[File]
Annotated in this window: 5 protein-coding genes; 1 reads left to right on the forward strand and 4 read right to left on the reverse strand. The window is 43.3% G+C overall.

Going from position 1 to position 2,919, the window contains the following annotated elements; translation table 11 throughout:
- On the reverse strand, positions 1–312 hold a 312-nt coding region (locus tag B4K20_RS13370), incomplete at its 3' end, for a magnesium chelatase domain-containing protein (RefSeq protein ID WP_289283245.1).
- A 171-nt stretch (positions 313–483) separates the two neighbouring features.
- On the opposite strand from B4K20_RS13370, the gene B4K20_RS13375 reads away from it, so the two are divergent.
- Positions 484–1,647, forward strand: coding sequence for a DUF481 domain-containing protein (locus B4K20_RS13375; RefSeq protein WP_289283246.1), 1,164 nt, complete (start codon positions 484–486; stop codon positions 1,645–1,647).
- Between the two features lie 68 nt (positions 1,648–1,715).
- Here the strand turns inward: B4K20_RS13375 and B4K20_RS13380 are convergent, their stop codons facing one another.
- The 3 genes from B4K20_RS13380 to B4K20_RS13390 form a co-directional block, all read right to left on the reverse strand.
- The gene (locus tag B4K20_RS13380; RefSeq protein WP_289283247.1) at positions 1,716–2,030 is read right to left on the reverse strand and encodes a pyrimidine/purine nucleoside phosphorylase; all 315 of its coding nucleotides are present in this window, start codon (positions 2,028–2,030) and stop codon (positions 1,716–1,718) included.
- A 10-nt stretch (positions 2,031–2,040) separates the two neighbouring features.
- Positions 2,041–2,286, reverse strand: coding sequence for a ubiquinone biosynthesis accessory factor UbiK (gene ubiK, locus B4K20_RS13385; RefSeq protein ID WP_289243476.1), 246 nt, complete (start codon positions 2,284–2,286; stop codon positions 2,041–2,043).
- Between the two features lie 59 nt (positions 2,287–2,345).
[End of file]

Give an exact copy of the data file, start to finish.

Annotated in this window: 5 protein-coding genes; 1 reads left to right on the forward strand and 4 read right to left on the reverse strand. The window is 43.3% G+C overall.

Going from position 1 to position 2,919, the window contains the following annotated elements; translation table 11 throughout:
- On the reverse strand, positions 1–312 hold a 312-nt coding region (locus tag B4K20_RS13370), incomplete at its 3' end, for a magnesium chelatase domain-containing protein (RefSeq protein ID WP_289283245.1).
- A 171-nt stretch (positions 313–483) separates the two neighbouring features.
- On the opposite strand from B4K20_RS13370, the gene B4K20_RS13375 reads away from it, so the two are divergent.
- Positions 484–1,647, forward strand: coding sequence for a DUF481 domain-containing protein (locus B4K20_RS13375; RefSeq protein WP_289283246.1), 1,164 nt, complete (start codon positions 484–486; stop codon positions 1,645–1,647).
- Between the two features lie 68 nt (positions 1,648–1,715).
- Here the strand turns inward: B4K20_RS13375 and B4K20_RS13380 are convergent, their stop codons facing one another.
- The 3 genes from B4K20_RS13380 to B4K20_RS13390 form a co-directional block, all read right to left on the reverse strand.
- The gene (locus tag B4K20_RS13380; RefSeq protein WP_289283247.1) at positions 1,716–2,030 is read right to left on the reverse strand and encodes a pyrimidine/purine nucleoside phosphorylase; all 315 of its coding nucleotides are present in this window, start codon (positions 2,028–2,030) and stop codon (positions 1,716–1,718) included.
- A 10-nt stretch (positions 2,031–2,040) separates the two neighbouring features.
- Positions 2,041–2,286, reverse strand: coding sequence for a ubiquinone biosynthesis accessory factor UbiK (gene ubiK, locus B4K20_RS13385; RefSeq protein ID WP_289243476.1), 246 nt, complete (start codon positions 2,284–2,286; stop codon positions 2,041–2,043).
- Between the two features lie 59 nt (positions 2,287–2,345).